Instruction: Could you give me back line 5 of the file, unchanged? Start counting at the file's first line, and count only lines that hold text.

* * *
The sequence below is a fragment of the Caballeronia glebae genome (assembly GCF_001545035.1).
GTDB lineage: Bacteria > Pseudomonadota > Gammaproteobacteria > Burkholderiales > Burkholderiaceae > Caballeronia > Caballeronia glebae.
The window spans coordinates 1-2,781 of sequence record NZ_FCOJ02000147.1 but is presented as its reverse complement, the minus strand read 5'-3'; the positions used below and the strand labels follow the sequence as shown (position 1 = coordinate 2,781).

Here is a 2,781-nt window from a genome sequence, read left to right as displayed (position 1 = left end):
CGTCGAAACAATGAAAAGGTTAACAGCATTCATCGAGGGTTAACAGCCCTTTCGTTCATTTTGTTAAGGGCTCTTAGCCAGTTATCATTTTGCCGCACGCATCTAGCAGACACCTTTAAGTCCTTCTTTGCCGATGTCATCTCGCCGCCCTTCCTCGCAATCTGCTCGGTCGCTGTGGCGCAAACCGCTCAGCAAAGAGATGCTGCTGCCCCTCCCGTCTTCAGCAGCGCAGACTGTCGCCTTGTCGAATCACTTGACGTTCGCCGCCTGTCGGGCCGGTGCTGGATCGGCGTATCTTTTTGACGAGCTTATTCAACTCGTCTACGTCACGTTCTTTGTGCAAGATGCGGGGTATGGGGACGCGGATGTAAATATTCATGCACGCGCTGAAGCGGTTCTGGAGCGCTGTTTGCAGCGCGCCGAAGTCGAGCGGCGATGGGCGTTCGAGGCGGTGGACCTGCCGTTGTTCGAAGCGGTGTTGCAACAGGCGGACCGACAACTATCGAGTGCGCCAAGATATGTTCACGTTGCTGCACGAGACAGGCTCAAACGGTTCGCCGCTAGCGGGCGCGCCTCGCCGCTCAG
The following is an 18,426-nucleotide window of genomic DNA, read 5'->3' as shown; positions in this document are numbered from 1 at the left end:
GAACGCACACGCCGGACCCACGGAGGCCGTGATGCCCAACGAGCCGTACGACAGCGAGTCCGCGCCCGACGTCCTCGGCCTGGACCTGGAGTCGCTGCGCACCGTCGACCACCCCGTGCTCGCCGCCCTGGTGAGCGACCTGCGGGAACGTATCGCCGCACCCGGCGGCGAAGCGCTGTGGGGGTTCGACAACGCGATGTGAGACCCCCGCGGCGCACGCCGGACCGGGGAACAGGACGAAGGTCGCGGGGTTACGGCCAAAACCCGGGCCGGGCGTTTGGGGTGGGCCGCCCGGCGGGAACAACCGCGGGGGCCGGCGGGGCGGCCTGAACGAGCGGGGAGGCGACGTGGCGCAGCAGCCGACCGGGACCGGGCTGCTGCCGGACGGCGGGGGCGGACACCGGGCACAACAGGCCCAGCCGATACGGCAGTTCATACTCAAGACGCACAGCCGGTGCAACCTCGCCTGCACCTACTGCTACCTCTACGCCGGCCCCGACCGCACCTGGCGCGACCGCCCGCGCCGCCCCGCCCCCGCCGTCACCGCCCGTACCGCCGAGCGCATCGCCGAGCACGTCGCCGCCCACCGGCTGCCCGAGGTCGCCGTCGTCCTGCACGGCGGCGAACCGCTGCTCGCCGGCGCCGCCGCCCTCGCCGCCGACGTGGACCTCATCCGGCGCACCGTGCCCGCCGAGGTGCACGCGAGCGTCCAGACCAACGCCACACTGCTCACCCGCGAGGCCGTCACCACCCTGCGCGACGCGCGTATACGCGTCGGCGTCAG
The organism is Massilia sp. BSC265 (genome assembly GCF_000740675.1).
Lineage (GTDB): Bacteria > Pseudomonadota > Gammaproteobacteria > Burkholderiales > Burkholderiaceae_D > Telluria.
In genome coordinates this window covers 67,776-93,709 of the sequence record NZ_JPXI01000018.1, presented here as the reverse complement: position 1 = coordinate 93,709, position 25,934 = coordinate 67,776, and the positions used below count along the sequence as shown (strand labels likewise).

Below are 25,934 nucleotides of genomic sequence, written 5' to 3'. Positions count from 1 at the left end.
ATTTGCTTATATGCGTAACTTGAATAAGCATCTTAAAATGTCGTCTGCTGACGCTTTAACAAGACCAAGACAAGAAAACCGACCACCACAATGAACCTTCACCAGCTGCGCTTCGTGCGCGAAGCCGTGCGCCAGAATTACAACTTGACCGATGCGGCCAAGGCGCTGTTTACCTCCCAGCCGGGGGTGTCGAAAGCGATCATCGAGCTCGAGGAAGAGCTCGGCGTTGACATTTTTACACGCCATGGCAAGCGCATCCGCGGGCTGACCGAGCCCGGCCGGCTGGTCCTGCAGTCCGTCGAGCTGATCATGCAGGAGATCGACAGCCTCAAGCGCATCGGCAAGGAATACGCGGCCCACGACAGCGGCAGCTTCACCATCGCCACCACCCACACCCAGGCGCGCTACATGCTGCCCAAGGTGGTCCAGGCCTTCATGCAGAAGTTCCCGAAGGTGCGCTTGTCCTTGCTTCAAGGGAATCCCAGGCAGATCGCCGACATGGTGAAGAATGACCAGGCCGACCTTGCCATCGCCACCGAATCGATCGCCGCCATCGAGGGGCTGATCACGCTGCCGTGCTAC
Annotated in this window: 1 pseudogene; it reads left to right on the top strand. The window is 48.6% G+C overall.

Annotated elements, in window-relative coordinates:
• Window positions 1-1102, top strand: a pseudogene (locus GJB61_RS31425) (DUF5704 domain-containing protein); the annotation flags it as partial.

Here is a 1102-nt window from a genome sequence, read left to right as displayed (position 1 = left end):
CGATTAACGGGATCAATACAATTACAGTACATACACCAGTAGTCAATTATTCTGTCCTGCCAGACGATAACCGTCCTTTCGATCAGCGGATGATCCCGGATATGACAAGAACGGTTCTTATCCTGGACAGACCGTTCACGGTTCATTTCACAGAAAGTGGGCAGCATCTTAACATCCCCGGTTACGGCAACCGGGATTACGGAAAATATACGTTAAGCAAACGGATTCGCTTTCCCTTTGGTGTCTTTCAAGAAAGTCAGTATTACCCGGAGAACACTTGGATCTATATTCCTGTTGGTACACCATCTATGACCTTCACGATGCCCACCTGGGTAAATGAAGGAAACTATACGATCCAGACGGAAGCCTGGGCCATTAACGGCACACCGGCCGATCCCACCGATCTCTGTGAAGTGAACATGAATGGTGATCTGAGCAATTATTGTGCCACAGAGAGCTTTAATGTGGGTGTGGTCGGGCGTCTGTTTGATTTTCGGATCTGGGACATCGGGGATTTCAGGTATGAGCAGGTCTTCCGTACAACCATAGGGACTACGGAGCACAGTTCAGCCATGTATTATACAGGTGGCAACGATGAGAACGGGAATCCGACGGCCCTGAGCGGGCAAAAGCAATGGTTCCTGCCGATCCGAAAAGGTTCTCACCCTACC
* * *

CGTCGAAACAATGAAAAGGTTAACAGCATTCATCGAGGGTTAACAGCCCTTTCGTTCATTTTGTTAAGGGCTCTTAGCCAGTTATCATTTTGCCGCACGCATCTAGCAGACACCTTTAAGTCCTTCTTTGCCGATGTCATCTCGCCGCCCTTCCTCGCAATCTGCTCGGTCGCTGTGGCGCAAACCGCTCAGCAAAGAGATGCTGCTGCCCCTCCCGTCTTCAGCAGCGCAGACTGTCGCCTTGTCGAATCACTTGACGTTCGCCGCCTGTCGGGCCGGTGCTGGATCGGCGTATCTTTTTGACGAGCTTATTCAACTCGTCTACGTCACGTTCTTTGTGCAAGATGCGGGGTATGGGGACGCGGATGTAAATATTCATGCACGCGCTGAAGCGGTTCTGGAGCGCTGTTTGCAGCGCGCCGAAGTCGAGCGGCGATGGGCGTTCGAGGCGGTGGACCTGCCGTTGTTCGAAGCGGTGTTGCAACAGGCGGACCGACAACTATCGAGTGCGCCAAGATATGTTCACGTTGCTGCACGAGACAGGCTCAAACGGTTCGCCGCTAGCGGGCGCGCCTCGCCGCTCAG